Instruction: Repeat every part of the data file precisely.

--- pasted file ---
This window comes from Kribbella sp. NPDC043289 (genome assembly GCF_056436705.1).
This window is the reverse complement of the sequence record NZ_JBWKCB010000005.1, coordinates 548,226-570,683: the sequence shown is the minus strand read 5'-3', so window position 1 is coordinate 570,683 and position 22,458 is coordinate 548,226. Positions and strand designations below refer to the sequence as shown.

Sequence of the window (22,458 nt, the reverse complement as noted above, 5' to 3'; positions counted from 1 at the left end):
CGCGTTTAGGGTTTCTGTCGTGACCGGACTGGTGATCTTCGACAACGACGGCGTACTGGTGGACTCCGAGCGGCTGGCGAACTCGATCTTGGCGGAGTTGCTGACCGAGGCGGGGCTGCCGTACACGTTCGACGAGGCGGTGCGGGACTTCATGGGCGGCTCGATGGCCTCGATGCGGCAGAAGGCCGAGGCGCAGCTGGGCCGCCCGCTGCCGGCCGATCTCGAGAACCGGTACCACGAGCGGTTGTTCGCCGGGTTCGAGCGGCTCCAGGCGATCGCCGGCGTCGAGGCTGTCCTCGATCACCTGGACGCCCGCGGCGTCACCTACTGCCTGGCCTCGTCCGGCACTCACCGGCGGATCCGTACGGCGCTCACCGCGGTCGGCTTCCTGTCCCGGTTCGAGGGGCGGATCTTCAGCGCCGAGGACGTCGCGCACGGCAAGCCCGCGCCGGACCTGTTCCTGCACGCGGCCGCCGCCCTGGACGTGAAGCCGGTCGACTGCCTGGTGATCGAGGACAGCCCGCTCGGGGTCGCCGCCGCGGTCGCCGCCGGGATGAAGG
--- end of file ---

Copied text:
This window comes from Kribbella sp. NPDC043289 (genome assembly GCF_056436705.1).
This window is the reverse complement of the sequence record NZ_JBWKCB010000005.1, coordinates 548,226-570,683: the sequence shown is the minus strand read 5'-3', so window position 1 is coordinate 570,683 and position 22,458 is coordinate 548,226. Positions and strand designations below refer to the sequence as shown.

Sequence of the window (22,458 nt, the reverse complement as noted above, 5' to 3'; positions counted from 1 at the left end):
CGCGTTTAGGGTTTCTGTCGTGACCGGACTGGTGATCTTCGACAACGACGGCGTACTGGTGGACTCCGAGCGGCTGGCGAACTCGATCTTGGCGGAGTTGCTGACCGAGGCGGGGCTGCCGTACACGTTCGACGAGGCGGTGCGGGACTTCATGGGCGGCTCGATGGCCTCGATGCGGCAGAAGGCCGAGGCGCAGCTGGGCCGCCCGCTGCCGGCCGATCTCGAGAACCGGTACCACGAGCGGTTGTTCGCCGGGTTCGAGCGGCTCCAGGCGATCGCCGGCGTCGAGGCTGTCCTCGATCACCTGGACGCCCGCGGCGTCACCTACTGCCTGGCCTCGTCCGGCACTCACCGGCGGATCCGTACGGCGCTCACCGCGGTCGGCTTCCTGTCCCGGTTCGAGGGGCGGATCTTCAGCGCCGAGGACGTCGCGCACGGCAAGCCCGCGCCGGACCTGTTCCTGCACGCGGCCGCCGCCCTGGACGTGAAGCCGGTCGACTGCCTGGTGATCGAGGACAGCCCGCTCGGGGTCGCCGCCGCGGTCGCCGCCGGGATGAAGG